Through the expansion of recycled water and the development of Pure Water Oceanside, Oceanside has demonstrated leadership, creativity, and persistence in the development of a comprehensive water reuse program. Oceanside is well on its way to meet the City Council’s goal of 50% local water supply by 2030. By 2023 33% of Oceanside’s water supply will be local, which will increase to 56% by 2030.

San Diego Local Water Supply Projects Get Big Funding Boost

Two major water projects in San Diego County this week received a major financial boost to enhance the region’s water supply. The East County Advanced Water Purification Project was approved for up to $91.8 million and a project in the City of Escondido was approved for up to $23.4 million.

Fallbrook PUD Board Members Tour Construction Project

As a result of the coronavirus pandemic, public agencies have found creative solutions to holding meetings in compliance with the State of California’s meeting laws. Recently, Fallbrook Public Utility District board members stepped away from their video screens, using the opportunity to take a field trip to view a new project while conducting a traveling board meeting.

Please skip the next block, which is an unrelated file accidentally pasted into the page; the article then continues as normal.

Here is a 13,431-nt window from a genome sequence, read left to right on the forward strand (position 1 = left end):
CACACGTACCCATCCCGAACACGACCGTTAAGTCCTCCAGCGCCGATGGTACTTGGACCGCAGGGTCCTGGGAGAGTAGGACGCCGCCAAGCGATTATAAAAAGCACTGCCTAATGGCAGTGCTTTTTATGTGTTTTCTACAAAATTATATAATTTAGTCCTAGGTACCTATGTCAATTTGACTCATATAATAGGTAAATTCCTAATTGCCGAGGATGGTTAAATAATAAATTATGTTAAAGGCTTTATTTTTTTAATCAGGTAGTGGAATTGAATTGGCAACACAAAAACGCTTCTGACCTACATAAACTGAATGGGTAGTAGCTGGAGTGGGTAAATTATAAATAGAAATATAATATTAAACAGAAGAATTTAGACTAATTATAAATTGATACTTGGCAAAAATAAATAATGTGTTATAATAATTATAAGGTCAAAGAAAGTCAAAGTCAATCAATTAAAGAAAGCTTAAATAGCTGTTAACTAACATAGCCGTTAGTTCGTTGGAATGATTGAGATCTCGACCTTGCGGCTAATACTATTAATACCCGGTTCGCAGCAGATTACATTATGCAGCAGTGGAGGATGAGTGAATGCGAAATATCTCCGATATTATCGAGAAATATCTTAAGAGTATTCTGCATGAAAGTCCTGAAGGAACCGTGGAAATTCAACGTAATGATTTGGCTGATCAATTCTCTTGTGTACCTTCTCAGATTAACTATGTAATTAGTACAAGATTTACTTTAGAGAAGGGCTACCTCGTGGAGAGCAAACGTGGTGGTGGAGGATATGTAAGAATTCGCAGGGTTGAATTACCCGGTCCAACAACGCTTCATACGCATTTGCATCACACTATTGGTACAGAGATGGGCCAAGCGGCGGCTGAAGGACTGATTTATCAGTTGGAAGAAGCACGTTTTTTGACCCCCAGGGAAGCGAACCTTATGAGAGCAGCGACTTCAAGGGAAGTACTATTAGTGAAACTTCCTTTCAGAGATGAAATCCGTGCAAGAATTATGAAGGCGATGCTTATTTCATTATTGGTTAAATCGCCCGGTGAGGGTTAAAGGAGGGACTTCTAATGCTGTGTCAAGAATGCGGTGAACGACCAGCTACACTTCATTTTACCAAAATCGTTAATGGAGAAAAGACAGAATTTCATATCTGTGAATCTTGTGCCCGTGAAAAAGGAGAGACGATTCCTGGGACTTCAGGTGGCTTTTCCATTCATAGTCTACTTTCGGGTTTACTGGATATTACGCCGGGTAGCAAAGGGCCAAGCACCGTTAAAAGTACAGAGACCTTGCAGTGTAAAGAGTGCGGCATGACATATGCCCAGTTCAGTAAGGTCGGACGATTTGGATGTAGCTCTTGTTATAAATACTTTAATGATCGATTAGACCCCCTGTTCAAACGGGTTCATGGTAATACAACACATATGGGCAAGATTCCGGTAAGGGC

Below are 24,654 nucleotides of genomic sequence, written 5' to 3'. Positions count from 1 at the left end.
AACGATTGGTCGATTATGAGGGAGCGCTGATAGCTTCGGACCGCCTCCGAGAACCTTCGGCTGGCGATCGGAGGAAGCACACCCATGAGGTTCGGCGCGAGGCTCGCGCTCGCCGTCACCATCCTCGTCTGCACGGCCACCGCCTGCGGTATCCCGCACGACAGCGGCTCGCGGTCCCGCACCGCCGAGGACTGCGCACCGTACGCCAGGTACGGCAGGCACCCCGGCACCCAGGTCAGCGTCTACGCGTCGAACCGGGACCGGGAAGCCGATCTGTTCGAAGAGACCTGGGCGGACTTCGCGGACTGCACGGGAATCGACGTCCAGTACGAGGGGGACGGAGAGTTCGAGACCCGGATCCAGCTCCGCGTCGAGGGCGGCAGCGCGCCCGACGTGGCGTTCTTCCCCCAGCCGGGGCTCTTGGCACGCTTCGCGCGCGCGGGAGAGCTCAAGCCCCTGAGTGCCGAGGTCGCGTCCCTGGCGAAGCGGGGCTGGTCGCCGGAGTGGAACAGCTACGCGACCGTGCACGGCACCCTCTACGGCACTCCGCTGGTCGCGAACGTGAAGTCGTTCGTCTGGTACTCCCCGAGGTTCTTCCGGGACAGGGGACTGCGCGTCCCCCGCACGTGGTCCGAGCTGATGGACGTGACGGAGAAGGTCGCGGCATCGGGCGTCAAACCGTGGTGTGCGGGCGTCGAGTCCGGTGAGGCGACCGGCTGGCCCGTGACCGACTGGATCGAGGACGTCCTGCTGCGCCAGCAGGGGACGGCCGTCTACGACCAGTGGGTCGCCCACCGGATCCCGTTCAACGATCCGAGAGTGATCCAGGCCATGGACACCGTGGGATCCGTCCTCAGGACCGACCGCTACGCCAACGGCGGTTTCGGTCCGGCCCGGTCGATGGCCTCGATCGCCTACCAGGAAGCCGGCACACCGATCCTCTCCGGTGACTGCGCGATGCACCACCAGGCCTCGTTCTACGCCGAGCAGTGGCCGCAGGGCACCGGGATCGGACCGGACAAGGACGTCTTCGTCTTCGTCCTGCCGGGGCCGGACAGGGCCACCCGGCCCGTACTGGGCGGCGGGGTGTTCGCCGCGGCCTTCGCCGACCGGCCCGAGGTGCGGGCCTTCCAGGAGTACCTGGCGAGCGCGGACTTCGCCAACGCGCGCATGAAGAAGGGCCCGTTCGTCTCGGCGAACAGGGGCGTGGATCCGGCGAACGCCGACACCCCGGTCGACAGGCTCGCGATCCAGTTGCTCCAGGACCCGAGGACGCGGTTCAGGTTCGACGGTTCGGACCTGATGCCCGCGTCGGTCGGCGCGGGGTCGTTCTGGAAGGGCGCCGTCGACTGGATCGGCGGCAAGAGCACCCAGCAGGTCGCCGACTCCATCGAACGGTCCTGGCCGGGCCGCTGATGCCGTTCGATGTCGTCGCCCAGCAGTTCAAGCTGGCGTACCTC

The Santa Margarita River Conjunctive Use Project is a joint project with Marine Corps Base Camp Pendleton, and will eventually supply about 30% of the District’s water, and virtually all of Camp Pendleton’s water.

Blog: San Diego Region on Track to Receive $15 Million for Water Projects